Open data is defined by The Open Data Handbook as data that can be freely used, re-used and redistributed by anyone – subject only, at most, to the requirement to attribute and sharealike.
Open data allows systems to talk to each other, to become ‘interoperable’, and this interoperability means that different sets of data can be joined together to create new services and products. An example of this is the history of Bathurst High School on Trove, created from digitised historic newspapers and photographs in the collections of the National Library, State Library NSW and Royal Australian Historical Society.
Getting your collections on Trove
Trove uses a variety of methods to obtain data from contributors, including harvesting rich metadata directly from websites, the Open Archives Initiative Protocol for Metadata Harvesting (OAI-PMH), Harvest Control List, RSS feed, Sitemap, and custom APIs (application programming interfaces).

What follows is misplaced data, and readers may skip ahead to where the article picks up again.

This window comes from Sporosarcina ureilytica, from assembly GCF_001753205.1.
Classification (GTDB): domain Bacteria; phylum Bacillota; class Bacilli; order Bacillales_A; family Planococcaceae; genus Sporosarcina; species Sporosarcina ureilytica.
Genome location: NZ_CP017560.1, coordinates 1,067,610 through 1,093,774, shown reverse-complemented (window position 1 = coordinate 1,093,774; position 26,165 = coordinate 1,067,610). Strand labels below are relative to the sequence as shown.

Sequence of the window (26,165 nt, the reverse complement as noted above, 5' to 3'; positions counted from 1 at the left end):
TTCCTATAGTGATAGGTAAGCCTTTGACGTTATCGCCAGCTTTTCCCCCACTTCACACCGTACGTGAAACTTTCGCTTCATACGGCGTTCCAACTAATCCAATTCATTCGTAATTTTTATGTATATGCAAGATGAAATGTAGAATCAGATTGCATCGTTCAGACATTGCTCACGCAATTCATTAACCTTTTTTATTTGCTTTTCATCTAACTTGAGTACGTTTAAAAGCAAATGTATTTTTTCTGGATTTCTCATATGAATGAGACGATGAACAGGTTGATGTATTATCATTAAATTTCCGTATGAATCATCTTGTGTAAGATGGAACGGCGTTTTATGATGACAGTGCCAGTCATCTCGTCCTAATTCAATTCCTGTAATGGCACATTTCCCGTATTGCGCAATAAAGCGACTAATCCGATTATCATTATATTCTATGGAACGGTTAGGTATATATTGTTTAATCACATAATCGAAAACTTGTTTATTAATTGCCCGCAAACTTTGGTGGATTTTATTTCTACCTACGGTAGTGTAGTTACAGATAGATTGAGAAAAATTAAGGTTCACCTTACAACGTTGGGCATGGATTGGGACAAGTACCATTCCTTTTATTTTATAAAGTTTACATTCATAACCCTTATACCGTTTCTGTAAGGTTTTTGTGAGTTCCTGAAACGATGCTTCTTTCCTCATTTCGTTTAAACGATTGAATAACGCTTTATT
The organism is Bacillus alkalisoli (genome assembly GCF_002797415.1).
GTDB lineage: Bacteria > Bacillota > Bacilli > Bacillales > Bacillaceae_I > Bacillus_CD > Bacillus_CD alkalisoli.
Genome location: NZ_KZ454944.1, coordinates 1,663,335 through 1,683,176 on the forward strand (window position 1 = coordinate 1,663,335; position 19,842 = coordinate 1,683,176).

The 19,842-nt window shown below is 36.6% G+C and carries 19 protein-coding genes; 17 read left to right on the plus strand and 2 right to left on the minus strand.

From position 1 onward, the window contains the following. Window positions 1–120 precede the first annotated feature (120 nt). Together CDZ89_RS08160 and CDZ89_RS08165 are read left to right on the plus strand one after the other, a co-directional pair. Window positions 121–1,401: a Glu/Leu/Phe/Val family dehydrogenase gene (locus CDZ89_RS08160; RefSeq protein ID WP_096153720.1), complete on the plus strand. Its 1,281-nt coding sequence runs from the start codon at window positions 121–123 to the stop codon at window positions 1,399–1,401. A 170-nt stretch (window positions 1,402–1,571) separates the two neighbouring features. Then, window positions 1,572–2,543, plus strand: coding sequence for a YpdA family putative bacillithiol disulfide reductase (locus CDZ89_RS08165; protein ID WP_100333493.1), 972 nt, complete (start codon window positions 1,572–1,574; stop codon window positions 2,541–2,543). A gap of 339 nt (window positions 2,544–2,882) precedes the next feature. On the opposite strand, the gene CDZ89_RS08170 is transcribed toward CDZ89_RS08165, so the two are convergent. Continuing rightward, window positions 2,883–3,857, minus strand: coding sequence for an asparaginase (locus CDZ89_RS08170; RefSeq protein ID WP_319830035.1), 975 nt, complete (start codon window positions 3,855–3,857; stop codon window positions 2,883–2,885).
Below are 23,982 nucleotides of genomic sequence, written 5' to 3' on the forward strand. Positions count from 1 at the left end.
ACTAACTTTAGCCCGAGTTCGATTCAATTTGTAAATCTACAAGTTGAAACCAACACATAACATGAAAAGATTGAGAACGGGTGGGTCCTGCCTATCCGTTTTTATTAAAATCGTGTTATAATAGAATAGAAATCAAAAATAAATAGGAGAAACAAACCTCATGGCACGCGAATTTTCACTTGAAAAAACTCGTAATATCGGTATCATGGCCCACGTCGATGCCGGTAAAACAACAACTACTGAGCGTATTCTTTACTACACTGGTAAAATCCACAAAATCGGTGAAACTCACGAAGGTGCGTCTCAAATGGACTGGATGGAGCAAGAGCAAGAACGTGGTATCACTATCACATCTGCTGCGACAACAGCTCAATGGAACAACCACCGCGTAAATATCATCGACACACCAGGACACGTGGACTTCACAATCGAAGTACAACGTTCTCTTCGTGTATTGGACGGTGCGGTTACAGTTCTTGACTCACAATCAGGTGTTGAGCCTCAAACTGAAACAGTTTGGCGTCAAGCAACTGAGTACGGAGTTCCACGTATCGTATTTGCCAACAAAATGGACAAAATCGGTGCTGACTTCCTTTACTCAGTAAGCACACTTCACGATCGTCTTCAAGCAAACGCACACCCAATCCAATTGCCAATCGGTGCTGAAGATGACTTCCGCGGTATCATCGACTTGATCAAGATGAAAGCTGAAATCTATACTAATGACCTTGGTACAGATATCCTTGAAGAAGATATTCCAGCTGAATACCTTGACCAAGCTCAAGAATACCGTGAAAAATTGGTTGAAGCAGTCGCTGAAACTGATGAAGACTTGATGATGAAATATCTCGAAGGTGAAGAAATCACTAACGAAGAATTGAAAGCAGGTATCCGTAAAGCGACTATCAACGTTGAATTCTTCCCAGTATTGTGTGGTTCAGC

Using the Trove API
The Trove API provides data in a machine-readable form, enabling users to create new applications, tools and interfaces. The API allows developers to search across the records for books, images, maps, video, archives, music, sound, journal articles, newspaper articles (full text) and lists and to retrieve the associated metadata.
With the API, it is possible to:
- display results from Trove on another website
- harvest Trove records to include in another database, or for offline analysis
- retrieve tags or comments added to records
- create new tools and visualisations
See the Building with Trove API overview for more information on steps to getting started.
Other ways of making your collections accessible online
There are many ways of making your collections available online using free services available on the internet. One example is the photo sharing site Flickr. Images added to Trove: Australia in Pictures on Flickr flow through to Trove itself. The images must meet certain criteria in order to be added (listed under ‘Group Rules’ at the bottom of the Flickr page).